Every government employee is also a taxpayer, and so has ample incentive to be a good steward of the resources he or she oversees. Despite that, most government programs have not been evaluated for effectiveness, and three-fourths of those that do get evaluated barely make a difference, according to Ron Haskins of the Brookings Institution.
Fortunately, we're seeing a growing number of initiatives to evaluate programs. Unfortunately, elected officials may place unrealistic expectations on what these tools can accomplish.
One of those tools that does seem to be making a difference is Results First, an initiative of the Pew Charitable Trusts and the John D. and Catherine T. MacArthur Foundation. Designed by the Washington State Institute for Public Policy, Results First provides assistance and knowledge at no cost to states whose governors and legislatures agree to provide resources and share data. Seventeen states now work with Results First, and collectively they have redirected more than $40 million in spending from less-effective programs to more-effective ones.
Although the number of affected programs and dollars is currently small, it is good to see any money being redirected to better programs. Without data, as Results First Director Gary van Landingham notes, all we have are stories about every program's version of "Little Timmy," the dead-end kid who is now a Rhodes Scholar and American Idol finalist entirely because of that program.
Shared data on programs can help managers and legislators alike, but data can provide answers only to the questions we ask. It cannot "lay the groundwork for a strong evidence-based approach that will identify the State government's vision, mission, philosophy, priority goals and benchmarks," as proposed legislation in one state suggested.
Vision and philosophy have to come first. GPS, after all, is only helpful if you know your destination. Otherwise, as the Cheshire Cat told Alice, "it doesn't matter which way you go." Too often, however, those of us in government look for data to provide the destination.
I learned that lesson the hard way when trying to take a data-driven approach to government reform in North Carolina. We developed hypotheses to test with a team of consultants. We then worked with other state-government employees to track down related research. That research generally proved ambivalent at best. Prison programs have the potential to reduce recidivism, yes, but we could not determine which programs. Converting failing schools to charter schools could be promising, but the number of schools to attempt that has been limited. Conditional cash grants have shown great promise in developing countries, but have been tried in only two American cities, where the behavioral changes are more difficult to measure.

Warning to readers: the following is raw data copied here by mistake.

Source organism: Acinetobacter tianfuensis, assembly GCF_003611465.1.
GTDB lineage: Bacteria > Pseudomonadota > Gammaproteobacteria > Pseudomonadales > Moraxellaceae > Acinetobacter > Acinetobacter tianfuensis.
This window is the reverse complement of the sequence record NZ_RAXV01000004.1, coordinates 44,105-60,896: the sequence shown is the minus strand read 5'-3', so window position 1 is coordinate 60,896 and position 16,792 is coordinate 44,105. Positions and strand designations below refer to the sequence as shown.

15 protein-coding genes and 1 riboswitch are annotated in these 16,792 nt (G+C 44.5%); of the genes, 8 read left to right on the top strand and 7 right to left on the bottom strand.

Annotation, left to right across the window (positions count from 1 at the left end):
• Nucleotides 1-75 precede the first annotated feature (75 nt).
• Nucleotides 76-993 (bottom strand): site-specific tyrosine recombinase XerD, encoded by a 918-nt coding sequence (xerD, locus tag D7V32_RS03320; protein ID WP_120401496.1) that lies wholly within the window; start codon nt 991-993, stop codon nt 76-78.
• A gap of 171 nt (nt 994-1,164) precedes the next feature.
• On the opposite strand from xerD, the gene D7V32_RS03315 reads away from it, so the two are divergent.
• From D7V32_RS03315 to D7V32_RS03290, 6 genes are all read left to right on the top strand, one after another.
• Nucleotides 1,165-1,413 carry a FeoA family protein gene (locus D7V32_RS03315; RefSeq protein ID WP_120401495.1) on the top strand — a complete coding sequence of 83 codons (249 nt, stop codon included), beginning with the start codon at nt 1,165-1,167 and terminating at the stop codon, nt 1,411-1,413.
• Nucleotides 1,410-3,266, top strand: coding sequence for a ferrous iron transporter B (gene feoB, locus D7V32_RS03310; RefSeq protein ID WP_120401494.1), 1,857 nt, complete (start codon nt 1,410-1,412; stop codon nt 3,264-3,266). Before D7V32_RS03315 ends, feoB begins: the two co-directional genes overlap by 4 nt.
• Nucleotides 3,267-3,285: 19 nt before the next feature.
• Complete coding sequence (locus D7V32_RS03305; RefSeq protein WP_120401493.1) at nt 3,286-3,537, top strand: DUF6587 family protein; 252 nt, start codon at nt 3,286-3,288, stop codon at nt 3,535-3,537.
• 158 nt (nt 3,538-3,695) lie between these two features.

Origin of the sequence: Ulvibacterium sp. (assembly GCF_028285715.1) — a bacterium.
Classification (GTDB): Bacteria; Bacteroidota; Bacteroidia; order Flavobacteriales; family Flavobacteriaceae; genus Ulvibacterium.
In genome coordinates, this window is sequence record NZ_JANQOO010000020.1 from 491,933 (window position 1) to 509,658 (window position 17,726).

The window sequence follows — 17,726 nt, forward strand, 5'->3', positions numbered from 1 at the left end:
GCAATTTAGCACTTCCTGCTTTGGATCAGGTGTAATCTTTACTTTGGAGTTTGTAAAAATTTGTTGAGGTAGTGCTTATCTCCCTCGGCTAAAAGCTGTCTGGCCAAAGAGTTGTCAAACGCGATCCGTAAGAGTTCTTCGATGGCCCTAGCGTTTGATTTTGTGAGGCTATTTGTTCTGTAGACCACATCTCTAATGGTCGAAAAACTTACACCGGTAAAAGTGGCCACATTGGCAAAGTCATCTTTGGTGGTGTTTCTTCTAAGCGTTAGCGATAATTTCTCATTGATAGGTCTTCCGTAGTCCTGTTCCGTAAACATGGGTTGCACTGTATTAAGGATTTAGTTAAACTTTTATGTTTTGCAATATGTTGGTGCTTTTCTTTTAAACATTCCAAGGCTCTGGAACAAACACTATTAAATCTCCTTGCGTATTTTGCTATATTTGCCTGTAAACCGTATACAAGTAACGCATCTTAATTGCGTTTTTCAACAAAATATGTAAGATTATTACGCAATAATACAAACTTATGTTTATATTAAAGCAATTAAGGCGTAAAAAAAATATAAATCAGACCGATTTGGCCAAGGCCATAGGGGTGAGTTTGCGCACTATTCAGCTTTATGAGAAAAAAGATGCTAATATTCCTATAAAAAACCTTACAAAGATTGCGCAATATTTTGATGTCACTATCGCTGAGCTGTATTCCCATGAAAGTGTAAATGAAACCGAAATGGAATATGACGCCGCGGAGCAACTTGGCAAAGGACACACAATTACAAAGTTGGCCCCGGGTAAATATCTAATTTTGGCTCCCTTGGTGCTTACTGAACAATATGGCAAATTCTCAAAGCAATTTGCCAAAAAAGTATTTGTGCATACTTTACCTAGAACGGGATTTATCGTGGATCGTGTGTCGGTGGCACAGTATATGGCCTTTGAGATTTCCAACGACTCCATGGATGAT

We set aside these potentially transformative reforms because they would need to start small and would need significant support from leadership to reach the needed scale. Instead, we focused on improving the internal functions of state government, recommending, for instance, allowing agencies to keep a portion of their budget savings as an incentive to save more; improving core financial systems so that agencies could better manage their budgets; and re-allocating facility-maintenance money to consolidate space and provide better working environments.
If we could lay a solid foundation now, we reasoned, the policymakers would have more data to see what works, measure improvements with new programs, and choose among alternatives.
When legislators first heard our proposals, they expressed disappointment that we did not set out bold visions. They have since acknowledged that their hopes for policy-change recommendations had ignored the execution challenges we would have faced. With a narrower vision, the legislature has kept many of our reforms alive in budget negotiations, and executive agencies are actively planning for implementation.
Broader changes are more likely to succeed when built on these foundational reforms and informed by better data. First, though, political leaders need to agree on a vision for state government -- and for the state as a whole.